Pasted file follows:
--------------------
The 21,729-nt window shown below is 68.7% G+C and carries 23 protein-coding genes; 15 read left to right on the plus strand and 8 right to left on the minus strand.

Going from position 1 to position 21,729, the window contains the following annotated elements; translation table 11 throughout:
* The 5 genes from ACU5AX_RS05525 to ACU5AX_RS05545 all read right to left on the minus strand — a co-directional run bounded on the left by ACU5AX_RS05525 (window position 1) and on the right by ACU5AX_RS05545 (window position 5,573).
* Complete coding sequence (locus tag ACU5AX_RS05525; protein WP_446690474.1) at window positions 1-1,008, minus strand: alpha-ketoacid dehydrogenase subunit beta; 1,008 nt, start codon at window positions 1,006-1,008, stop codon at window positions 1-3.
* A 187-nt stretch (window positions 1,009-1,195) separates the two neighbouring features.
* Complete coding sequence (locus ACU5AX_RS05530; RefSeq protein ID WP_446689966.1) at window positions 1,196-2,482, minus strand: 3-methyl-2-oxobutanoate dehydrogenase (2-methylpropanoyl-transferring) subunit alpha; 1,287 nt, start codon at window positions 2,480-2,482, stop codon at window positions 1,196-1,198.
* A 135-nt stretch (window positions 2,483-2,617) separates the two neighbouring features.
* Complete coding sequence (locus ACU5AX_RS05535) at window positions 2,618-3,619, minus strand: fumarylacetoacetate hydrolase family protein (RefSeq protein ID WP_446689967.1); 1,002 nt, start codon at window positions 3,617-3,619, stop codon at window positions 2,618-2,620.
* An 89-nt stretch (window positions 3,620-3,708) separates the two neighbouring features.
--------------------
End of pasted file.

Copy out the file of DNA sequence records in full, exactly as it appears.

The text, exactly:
The 21,729-nt window shown below is 68.7% G+C and carries 23 protein-coding genes; 15 read left to right on the plus strand and 8 right to left on the minus strand.

Going from position 1 to position 21,729, the window contains the following annotated elements; translation table 11 throughout:
* The 5 genes from ACU5AX_RS05525 to ACU5AX_RS05545 all read right to left on the minus strand — a co-directional run bounded on the left by ACU5AX_RS05525 (window position 1) and on the right by ACU5AX_RS05545 (window position 5,573).
* Complete coding sequence (locus tag ACU5AX_RS05525; protein WP_446690474.1) at window positions 1-1,008, minus strand: alpha-ketoacid dehydrogenase subunit beta; 1,008 nt, start codon at window positions 1,006-1,008, stop codon at window positions 1-3.
* A 187-nt stretch (window positions 1,009-1,195) separates the two neighbouring features.
* Complete coding sequence (locus ACU5AX_RS05530; RefSeq protein ID WP_446689966.1) at window positions 1,196-2,482, minus strand: 3-methyl-2-oxobutanoate dehydrogenase (2-methylpropanoyl-transferring) subunit alpha; 1,287 nt, start codon at window positions 2,480-2,482, stop codon at window positions 1,196-1,198.
* A 135-nt stretch (window positions 2,483-2,617) separates the two neighbouring features.
* Complete coding sequence (locus ACU5AX_RS05535) at window positions 2,618-3,619, minus strand: fumarylacetoacetate hydrolase family protein (RefSeq protein ID WP_446689967.1); 1,002 nt, start codon at window positions 3,617-3,619, stop codon at window positions 2,618-2,620.
* An 89-nt stretch (window positions 3,620-3,708) separates the two neighbouring features.